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Comment critically on comparative advantage as a basis for international trade.

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Daniel Colton Comparative advantage was an idea proposed by David Ricardo in 1817, and is an idea which can be used on a variety of scales, but is most often used when analysing international trade. Ricardo used the idea of wool produced in England at a lower opportunity cost than wool is produced in Portugal relative to wine, while in Portugal wine is produced at a lower opportunity cost than wine is produced in Britain relative to the wool. This means that in Portugal it is less costly to produce wine in terms of what is the next best use of the resources involved. The reasons that this occurs could be for any number of reasons: weather, technology, productivity of workers in that industry and so on. This idea is one that all countries can benefit from, as even a tiny country will have a comparative advantage in a good relative to another good, even when trading with a world superpower. Comparative advantage is often used to look at just two countries and two goods, which is not necessarily a pitfall as the model can be applied to multiple countries and multiple goods, it is just for simplicity. ...read more.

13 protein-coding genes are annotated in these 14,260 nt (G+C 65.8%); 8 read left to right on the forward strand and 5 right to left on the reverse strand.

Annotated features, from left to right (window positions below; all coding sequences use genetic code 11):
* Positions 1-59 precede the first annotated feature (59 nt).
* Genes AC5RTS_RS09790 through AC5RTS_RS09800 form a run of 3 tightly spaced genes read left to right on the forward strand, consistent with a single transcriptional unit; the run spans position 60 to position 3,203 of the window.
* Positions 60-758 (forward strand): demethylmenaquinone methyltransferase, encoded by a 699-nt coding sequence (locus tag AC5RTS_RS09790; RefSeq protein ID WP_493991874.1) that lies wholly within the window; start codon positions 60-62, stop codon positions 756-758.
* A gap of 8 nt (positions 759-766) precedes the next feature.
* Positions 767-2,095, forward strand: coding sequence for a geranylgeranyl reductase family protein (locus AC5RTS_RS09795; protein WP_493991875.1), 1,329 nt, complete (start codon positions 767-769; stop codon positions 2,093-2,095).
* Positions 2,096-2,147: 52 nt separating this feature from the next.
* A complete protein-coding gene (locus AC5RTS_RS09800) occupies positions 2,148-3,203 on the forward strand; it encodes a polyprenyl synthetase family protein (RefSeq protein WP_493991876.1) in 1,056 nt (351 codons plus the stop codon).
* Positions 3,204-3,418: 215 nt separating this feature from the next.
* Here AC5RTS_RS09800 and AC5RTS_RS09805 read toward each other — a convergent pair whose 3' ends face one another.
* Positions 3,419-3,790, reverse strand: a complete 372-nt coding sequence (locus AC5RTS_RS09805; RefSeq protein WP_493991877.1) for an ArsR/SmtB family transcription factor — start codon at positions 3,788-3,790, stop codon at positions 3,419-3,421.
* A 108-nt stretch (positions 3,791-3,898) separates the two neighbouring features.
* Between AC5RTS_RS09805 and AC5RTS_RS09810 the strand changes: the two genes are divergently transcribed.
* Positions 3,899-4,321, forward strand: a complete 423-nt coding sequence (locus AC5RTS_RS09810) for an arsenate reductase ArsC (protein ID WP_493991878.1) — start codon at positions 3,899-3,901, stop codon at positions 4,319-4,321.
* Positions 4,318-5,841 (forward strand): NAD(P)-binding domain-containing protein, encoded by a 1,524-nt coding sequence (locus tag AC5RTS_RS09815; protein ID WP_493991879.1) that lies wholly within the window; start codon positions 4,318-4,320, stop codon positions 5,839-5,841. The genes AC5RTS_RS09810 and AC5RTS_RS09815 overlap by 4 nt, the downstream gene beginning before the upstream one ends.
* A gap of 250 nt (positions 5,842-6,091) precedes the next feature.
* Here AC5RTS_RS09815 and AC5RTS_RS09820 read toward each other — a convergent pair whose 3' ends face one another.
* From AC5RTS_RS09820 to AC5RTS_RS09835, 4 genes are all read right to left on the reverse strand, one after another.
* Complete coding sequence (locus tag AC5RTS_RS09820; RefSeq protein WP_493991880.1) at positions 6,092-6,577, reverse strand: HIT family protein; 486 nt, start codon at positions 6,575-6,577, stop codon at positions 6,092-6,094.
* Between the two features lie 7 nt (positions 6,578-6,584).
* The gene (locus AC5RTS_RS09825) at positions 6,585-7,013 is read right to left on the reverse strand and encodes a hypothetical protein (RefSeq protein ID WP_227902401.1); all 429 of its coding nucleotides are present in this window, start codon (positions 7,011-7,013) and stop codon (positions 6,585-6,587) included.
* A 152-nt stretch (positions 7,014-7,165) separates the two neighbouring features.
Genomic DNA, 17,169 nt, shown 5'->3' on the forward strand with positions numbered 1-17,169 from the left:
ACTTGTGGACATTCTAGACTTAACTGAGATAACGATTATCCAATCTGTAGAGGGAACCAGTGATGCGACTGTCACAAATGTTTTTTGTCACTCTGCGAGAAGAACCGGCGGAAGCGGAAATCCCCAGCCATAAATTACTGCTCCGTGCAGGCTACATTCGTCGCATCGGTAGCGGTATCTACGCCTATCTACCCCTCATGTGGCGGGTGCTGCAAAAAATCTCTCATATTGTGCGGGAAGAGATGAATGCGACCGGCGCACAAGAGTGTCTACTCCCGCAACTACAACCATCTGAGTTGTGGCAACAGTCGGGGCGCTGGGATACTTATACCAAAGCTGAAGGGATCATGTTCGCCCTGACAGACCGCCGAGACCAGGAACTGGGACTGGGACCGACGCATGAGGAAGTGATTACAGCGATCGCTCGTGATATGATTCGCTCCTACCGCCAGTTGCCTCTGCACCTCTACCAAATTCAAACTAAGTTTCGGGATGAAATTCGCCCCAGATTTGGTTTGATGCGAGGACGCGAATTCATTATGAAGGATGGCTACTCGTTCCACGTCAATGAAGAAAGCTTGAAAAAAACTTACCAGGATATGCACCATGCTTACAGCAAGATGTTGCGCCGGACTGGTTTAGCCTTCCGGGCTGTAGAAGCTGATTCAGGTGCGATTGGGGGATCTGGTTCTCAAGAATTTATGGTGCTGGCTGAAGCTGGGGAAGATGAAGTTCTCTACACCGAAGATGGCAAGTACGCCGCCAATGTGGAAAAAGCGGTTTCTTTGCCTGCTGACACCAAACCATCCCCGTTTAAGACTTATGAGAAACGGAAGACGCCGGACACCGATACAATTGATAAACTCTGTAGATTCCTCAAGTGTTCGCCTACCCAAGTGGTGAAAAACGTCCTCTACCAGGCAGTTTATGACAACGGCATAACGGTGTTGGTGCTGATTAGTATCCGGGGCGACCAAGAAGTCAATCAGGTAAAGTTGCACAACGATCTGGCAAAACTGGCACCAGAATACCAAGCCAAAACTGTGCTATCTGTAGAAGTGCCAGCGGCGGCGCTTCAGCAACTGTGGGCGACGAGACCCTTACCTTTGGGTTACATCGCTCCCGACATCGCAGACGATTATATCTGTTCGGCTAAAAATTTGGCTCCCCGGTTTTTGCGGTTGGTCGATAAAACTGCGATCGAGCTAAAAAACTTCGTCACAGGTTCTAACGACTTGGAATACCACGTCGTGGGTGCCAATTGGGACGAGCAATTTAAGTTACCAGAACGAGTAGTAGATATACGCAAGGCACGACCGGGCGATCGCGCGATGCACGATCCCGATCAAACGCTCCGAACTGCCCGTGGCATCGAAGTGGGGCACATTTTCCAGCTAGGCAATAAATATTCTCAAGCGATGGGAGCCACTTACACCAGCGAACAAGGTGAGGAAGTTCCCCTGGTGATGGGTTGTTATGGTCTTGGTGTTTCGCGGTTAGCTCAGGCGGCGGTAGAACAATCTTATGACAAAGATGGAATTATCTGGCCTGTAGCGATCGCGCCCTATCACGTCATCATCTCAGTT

The government would have to spend a huge amount on supply side policies such as very efficient schemes of education or perhaps low taxation (Thatcherite) to be able to transfer skills that quickly, and shift the long run aggregate supply curve to the right, thus reducing unemployment: Because the government realises just how unlikely and difficult it is to transfer resources, it actively discourages the failure of an industry, as shown by the EU's enormous subsidies of the farmers in this country, most notably the Common Agricultural Policy. It is therefore acting against the theory of comparative advantage, as this would dictate that the farmers move into the service sector, where Britain is very productive. This shows how politics has a great affect on trade once the industry has been established, though comparative advantage may well have dictated what industries were originally started and how they grew, even if politics has a greater effect today. The fact that politics makes a big difference in the effect of comparative advantage demonstrates another shortcoming of the theory. ...read more.


It is at no stage a random process as to what goods are traded, and there are good reasons for why bananas aren't grown in England and sheep aren't reared in the West Indies. The productivity of a country in producing a good dictates what it will trade, and a country that is very inefficient in producing a good will move onto something to which it is more suited. There are of course cases where this is overridden by the factors mentioned, but ultimately comparative advantage theory does form a 'basis' as the title suggests, to almost all international trade. For the trade to occur, the terms of trade are laid out, which is simplified to compromising between the opportunity cost ratios of the two countries. Once again, this is not exactly how it works, as politics and economics merge to create something slightly different, but it is highly likely to be something close to what comparative advantage suggests it should be. It is inevitable that the model does not fit the real world, but there is not a single economic theory that can be applied directly to an economy with no assumptions being made. ...read more.

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